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Mohandas Karamchand Gandhi Essay Research Paper Mohandas

Mohandas Karamchand Gandhi Essay, Research Paper Mohandas Karamchand Gandhi During the 20th century there were many great individuals throughout the world but none stand out more to me than Mohandas Karamchand Gandhi. He was an Indian nationalist leader, who established his country’s freedom through a nonviolent revolution.

Mohandas Karamchand Gandhi Essay, Research Paper

Mohandas Karamchand Gandhi

During the 20th century there were many great individuals throughout the world but none stand out more to me than Mohandas Karamchand Gandhi. He was an Indian nationalist leader, who established his country’s freedom through a nonviolent revolution. He considered the term?s passive resistance and civil disobedience inadequate for his purposes, however, and coined another term, Satyagraha (?truth and firmness?). He was a major part of World War I by recruiting campaigns. His whole life he worked for peace, which I think, is something to be admired and acknowledged by millions of people.

Gandhi, also known as Mahatma Gandhi, was born in Porbandar in the present state of Gujarat on October 2, 1869, and educated in law at University College, London. In 1891, after having been admitted to the British bar, Gandhi returned to India and attempted to establish a law practice in Bombay (now Mumbai), with little success. Two years later an Indian firm with interests in South Africa retained him as legal adviser in its office in Durban. Arriving in Durban, Gandhi found himself treated as a member of an inferior race. He was appalled at the widespread denial of civil liberties and political rights to Indian immigrants to South Africa. He threw himself into the struggle for elementary rights for Indians.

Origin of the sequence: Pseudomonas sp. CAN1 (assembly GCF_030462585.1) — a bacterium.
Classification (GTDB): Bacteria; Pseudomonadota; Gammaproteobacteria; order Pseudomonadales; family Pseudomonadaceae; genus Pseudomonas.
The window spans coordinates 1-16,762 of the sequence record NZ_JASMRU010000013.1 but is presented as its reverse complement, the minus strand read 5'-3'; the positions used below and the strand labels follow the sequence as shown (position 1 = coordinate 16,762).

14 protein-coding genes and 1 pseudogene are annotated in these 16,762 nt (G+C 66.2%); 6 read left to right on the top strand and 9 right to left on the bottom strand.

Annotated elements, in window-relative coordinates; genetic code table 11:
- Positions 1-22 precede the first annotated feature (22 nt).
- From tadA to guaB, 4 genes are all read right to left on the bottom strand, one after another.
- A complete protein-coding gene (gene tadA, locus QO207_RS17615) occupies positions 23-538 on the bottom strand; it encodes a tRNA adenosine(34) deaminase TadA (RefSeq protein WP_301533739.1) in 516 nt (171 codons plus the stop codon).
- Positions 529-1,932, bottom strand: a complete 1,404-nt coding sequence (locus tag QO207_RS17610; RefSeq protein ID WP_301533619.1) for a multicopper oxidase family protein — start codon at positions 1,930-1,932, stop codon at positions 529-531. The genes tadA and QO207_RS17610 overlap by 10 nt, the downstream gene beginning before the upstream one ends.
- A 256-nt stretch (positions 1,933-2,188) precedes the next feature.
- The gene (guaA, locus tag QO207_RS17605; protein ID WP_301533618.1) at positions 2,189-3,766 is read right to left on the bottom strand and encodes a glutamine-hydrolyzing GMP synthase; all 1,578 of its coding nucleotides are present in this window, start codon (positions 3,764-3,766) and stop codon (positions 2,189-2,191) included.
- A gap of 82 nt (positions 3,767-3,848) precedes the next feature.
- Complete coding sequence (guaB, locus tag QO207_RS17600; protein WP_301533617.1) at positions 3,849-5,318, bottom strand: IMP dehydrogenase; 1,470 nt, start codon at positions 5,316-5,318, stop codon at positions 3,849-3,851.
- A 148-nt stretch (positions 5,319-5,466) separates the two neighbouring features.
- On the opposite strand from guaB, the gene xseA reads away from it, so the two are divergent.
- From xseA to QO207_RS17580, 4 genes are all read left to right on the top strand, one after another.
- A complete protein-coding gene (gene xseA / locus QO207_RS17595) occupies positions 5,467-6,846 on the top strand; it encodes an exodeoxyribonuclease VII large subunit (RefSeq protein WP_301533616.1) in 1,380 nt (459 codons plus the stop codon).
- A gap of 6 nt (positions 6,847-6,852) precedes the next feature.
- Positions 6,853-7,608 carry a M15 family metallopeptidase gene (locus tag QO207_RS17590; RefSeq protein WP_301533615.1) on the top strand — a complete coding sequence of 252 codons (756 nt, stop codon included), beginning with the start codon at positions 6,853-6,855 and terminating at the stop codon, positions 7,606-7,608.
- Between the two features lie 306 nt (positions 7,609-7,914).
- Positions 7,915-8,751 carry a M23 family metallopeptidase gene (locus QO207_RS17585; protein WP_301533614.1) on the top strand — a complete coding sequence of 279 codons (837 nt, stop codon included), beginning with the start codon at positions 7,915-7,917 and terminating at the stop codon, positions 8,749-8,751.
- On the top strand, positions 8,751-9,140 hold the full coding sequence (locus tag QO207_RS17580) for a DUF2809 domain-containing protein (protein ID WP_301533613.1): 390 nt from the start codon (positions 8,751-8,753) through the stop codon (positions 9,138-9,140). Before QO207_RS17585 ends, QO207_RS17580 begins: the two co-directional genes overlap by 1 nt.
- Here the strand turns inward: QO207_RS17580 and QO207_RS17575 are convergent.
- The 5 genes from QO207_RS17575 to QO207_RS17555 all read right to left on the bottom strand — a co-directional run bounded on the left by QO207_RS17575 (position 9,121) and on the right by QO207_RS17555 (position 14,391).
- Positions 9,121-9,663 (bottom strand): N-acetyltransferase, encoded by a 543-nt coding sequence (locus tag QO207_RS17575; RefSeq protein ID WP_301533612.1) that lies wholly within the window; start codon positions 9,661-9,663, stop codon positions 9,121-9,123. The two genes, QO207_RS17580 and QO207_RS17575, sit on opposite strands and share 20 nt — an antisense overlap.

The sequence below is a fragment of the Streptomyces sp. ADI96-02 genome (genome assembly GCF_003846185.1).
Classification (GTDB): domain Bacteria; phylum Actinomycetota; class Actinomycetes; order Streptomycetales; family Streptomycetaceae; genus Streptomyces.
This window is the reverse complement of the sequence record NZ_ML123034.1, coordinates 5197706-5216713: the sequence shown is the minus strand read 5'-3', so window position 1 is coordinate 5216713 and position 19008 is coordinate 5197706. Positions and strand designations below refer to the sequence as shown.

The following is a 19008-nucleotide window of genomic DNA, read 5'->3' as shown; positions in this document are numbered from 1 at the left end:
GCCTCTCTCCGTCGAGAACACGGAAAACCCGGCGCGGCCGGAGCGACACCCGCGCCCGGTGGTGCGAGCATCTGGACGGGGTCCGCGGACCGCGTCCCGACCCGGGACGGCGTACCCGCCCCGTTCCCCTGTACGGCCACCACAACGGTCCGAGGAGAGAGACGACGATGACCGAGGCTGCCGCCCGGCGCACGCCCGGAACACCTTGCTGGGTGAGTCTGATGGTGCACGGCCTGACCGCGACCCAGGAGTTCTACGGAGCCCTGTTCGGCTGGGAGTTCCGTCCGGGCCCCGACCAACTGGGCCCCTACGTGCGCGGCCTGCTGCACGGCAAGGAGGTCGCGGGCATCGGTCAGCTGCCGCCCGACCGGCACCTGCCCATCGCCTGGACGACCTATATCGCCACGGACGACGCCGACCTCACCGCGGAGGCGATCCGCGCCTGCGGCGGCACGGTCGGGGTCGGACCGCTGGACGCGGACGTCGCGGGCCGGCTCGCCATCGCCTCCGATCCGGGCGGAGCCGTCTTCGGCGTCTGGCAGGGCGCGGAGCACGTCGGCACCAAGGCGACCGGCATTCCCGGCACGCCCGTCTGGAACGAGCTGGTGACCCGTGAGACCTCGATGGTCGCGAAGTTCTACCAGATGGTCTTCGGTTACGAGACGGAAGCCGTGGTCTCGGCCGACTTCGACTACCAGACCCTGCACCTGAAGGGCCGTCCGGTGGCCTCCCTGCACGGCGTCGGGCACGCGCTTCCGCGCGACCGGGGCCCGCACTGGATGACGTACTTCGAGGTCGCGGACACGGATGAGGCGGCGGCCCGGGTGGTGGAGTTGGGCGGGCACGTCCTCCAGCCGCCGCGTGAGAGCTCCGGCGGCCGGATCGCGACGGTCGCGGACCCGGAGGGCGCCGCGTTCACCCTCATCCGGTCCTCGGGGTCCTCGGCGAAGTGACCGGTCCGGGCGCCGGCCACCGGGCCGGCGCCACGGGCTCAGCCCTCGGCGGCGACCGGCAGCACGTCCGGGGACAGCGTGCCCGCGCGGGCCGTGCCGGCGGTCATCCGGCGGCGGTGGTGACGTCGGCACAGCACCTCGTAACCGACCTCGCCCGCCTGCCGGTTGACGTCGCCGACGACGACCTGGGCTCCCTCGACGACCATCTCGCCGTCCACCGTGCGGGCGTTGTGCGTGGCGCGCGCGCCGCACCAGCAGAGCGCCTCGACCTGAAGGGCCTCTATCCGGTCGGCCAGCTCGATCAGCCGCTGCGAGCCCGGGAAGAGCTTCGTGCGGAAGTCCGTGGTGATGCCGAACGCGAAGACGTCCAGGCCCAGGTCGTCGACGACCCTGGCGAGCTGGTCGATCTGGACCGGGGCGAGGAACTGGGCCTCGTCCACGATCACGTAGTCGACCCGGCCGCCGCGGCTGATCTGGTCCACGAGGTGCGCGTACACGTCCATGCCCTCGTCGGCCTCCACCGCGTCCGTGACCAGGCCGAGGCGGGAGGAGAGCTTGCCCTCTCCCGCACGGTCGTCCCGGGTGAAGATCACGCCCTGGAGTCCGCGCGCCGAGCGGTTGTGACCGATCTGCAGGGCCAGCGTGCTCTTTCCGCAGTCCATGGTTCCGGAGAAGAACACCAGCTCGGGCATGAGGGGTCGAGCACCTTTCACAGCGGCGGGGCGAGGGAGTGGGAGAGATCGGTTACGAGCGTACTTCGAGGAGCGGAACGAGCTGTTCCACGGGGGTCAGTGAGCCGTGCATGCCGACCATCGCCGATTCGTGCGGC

The United Kingdom granted India freedom on August 15, 1947. But Gandhi did not take part in the Independence celebrations. The partition of India into two nations India and Pakistan grieved Gandhi. The violent rioting between Hindus and Muslims that accompanied the partition saddened him. He had worked for a united country and urged that Hindus and Muslims should live together in peace.

On January 13th, 1948, at the age of 78, Gandhi began his last fast. His purpose was to end the bloodshed among Hindu, Muslim, and other groups. On January 18th, their leaders pledged to stop fighting and Gandhi broke his fast. Twelve days later, in New Delhi, while on his way to a prayer meeting, Gandhi was assassinated. A Hindu fanatic, who opposed Gandhi’s program of tolerance to all creeds and religions, shot him three times. A shocked India and a world mourned Gandhi’s death. Gandhi was loved and admired by millions throughout the world because he lived his ideals in an age of cynicism. He insisted on honorable means instead of the principle of the end justifying the means, lived a simple life in a world of mounting complexity, and practiced nonviolence in a world of escalating violence.